Thursday, November 12, 2015

Taralli

 

Taralli are ring shaped Italian snacks, common in southern Italy. A cracker similar in texture to a breadstick or a pretzel, taralli can be sweet or savory. Like Biscotti, Taralli are meant to be dipped, but wine rather than coffee.

There are many variations to the Taralli recipe. Some are made with lard, some with black pepper. Some are coated with toasted chopped almonds before baking. Some Taralli are sweet with lemon zest baked into the dough and sprinkle of sugar after they enjoy the hot water bath. Sounds like heaven to me!
 
 
 
I've been playing with recipes. One recipe, a taralle (singular) that was leavened with yeast and low in fat. The taralle was drier, like a breadstick. The other was a bit more like a biscotti, slightly chewier. No yeast, but enriched with eggs and butter. The informal consensus leaned towards the chewier, richer taralle. The procedure is basically the same, except the yeasted taralli needed some rising time. The ingredients were very different.
 

Taralli #1

Chewier, richer

Yield: 32 Taralli




3 Tablespoons Fennel Seed (12 g)
4 oz. unsalted butter, room temperature (133g)
1/3 cup + 1 tbsp. sugar (85g)
5 eggs (250 g)
3 Tbsp. white wine (42 g)
1/2 tsp. anise oil (2 g)
5 cups bread flour (or Italian "00" would be nice) (600 g)
1 tsp. kosher salt

Using a rolling pin, or mortar and pestle, crush the fennel seeds.

Using a mixer with a paddle attachment, cream the butter and sugar until light and fluffy.

Add the eggs, wine, and anise oil and mix.

With the mixer on low, add the flour, salt and seeds and mix on medium until the dough is smooth, no lumps.

Cover the bowl and allow the dough to relax for 30 minutes.

Preheat the oven to 375 degrees F.

Fill a large pan with at least 3" of water and bring to a boil, then lower heat to a simmer.

Divide the dough in half, then quarter, then each quarter into 8 small pieces. Once divided, cover the dough with a towel, or a baking dish. The dough dries out quickly.

Take one piece of dough at a time and roll it into a 12" long snake. Pinch the ends together and pull into an oval.

Once one taralle is shaped (you don't need to shape them all at once) place it into the simmering water. It will sink. IN the mean time, shape another taralle, and then another, and then another and add them to the hot-tub. If needed, loosen the taralle from the bottom of the pool with a spatula, and let it rise to the top. Once it has risen, remove it and let it cool down on a towel, or a cooling rack.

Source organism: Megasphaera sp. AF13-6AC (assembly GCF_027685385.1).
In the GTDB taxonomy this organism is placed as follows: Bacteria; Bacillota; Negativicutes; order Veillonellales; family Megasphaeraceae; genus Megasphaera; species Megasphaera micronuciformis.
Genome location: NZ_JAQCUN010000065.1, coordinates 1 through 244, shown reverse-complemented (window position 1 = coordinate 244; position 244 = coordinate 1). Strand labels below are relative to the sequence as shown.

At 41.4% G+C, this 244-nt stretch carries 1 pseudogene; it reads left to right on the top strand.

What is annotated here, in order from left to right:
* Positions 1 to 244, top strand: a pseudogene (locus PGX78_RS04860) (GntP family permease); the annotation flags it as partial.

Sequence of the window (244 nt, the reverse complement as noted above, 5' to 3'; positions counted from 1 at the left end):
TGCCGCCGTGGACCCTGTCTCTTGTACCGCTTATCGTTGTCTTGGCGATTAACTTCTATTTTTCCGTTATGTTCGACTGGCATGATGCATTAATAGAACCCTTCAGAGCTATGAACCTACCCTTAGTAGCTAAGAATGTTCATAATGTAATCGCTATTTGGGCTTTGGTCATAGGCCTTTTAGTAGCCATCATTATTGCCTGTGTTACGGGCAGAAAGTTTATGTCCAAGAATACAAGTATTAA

Bake the taralli on a parchment lined baking sheet until browned, about 30 minutes.

Cool and eat. I found that as they cooled, the flavor and texture improved. Don't be hasty!





 
 

Taralli #2

Yield: 32 taralli
 


2 tsp. fennel seeds
1 Tbsp. Active Dry Yeast
1 cup white wine, warmed to about 100 degrees
1/4 cup extra virgin olive oil
1 tsp. kosher salt
1/2 tsp anise oil
3 1/2 cups flour

Crack the fennel seeds using a rolling pin or a mortar and pestle.

Proof the yeast in the wine until bubbly and slimy. Yes, feel the yeasty wine. It should be smooth and slimy.

Stir in the olive oil, anise oil and salt. Stir to dissolve the salt.

Add most of the flour, not all, but most and combine to make a rough dough.

Using the remaining flour as your "dusting flour" knead the dough until smooth.

Set the dough into an oiled bowl, cover and let rest until soft and slightly risen.

Divide the dough in half, then quarter, then each quarter into 8 small pieces. Once divided, cover the dough with a towel, or a baking dish. The dough dries out quickly.

Take one piece of dough at a time and roll it into a 12" long snake. Pinch the ends together and pull into an oval.


Place the shaped taralli onto a lightly oil baking sheet to proof (rise) until nearly doubled, about an hour.

Preheat oven to 375 degrees.

Fill a large pan with at least 3" of water and bring to a boil, then lower heat to a simmer.

Once the taralli have proofed, place them into the simmering water. Don't crowd the pan. They may sink, but will probably float. If needed, loosen the taralle from the bottom of the pool with a spatula, and let it rise to the top. Cook in the simmering water for about a minute. Remove them and let them cool down on a towel, or a cooling rack.

Bake the taralli on a parchment lined baking sheet until browned, about 30 minutes.

Cool and eat. I found that as they cooled, the flavor and texture improved. 


Ready? GO!
 
 
 

 
 
 





6 comments:

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  2. wow really nice. I enjoyed very much and even i love to eat variety items. I like this one hope it will be some bitter taste. So please keep update like this.

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